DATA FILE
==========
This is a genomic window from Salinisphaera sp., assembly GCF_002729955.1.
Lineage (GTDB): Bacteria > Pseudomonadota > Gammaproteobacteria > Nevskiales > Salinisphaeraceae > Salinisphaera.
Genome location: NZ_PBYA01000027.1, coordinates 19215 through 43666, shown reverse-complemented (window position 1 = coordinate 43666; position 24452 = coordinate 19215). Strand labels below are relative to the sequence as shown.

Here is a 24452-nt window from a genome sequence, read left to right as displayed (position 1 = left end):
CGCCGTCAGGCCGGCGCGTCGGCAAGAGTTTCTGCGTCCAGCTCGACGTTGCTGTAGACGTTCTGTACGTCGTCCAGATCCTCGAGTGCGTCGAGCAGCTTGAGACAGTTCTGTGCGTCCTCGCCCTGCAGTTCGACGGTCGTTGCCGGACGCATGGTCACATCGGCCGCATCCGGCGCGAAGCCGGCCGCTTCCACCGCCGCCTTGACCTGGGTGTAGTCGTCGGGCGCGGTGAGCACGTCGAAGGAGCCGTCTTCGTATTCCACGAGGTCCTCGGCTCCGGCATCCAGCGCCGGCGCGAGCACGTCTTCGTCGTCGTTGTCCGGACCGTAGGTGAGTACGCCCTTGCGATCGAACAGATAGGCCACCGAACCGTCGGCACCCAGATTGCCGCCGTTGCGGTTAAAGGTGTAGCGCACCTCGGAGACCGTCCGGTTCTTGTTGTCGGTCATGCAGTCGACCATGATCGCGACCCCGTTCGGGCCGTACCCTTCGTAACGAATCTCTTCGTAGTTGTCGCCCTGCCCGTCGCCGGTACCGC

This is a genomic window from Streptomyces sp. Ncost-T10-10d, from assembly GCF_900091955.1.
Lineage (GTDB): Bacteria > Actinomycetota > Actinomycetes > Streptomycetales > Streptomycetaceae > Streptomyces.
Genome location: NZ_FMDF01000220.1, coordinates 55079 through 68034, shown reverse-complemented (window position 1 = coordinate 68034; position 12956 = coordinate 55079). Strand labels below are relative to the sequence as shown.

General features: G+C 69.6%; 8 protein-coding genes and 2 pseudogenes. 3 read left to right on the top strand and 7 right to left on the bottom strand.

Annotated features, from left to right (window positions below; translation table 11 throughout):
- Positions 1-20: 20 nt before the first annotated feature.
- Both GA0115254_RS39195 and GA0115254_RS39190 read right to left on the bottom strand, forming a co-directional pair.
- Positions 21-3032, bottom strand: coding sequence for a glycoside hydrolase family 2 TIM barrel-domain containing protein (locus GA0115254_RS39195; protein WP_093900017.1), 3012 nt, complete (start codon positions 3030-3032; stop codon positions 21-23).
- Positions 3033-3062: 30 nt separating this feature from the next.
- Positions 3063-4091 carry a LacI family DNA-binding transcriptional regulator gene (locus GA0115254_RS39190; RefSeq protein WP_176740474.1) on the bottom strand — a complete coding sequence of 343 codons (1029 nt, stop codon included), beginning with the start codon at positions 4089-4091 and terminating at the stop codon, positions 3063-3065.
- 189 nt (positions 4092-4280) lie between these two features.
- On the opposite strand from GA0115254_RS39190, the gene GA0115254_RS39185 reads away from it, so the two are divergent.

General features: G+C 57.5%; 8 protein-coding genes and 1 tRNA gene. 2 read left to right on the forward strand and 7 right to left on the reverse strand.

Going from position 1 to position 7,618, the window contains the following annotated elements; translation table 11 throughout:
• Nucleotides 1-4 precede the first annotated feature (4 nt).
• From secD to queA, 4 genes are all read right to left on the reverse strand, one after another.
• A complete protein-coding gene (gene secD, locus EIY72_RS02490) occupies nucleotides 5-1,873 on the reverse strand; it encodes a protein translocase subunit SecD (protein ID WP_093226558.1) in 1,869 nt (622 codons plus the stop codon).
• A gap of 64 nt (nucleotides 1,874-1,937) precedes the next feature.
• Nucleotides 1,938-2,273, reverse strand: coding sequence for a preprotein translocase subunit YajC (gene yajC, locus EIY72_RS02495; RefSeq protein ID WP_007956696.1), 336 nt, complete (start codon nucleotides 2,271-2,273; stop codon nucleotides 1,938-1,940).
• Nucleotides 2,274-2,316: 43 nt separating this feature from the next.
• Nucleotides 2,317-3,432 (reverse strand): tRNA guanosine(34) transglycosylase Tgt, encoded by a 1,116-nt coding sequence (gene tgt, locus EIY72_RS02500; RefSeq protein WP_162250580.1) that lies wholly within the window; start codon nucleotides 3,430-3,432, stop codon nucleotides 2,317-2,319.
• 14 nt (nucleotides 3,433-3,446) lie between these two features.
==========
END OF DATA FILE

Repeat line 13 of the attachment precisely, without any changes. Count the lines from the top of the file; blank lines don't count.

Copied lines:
- Positions 21-3032, bottom strand: coding sequence for a glycoside hydrolase family 2 TIM barrel-domain containing protein (locus GA0115254_RS39195; protein WP_093900017.1), 3012 nt, complete (start codon positions 3030-3032; stop codon positions 21-23).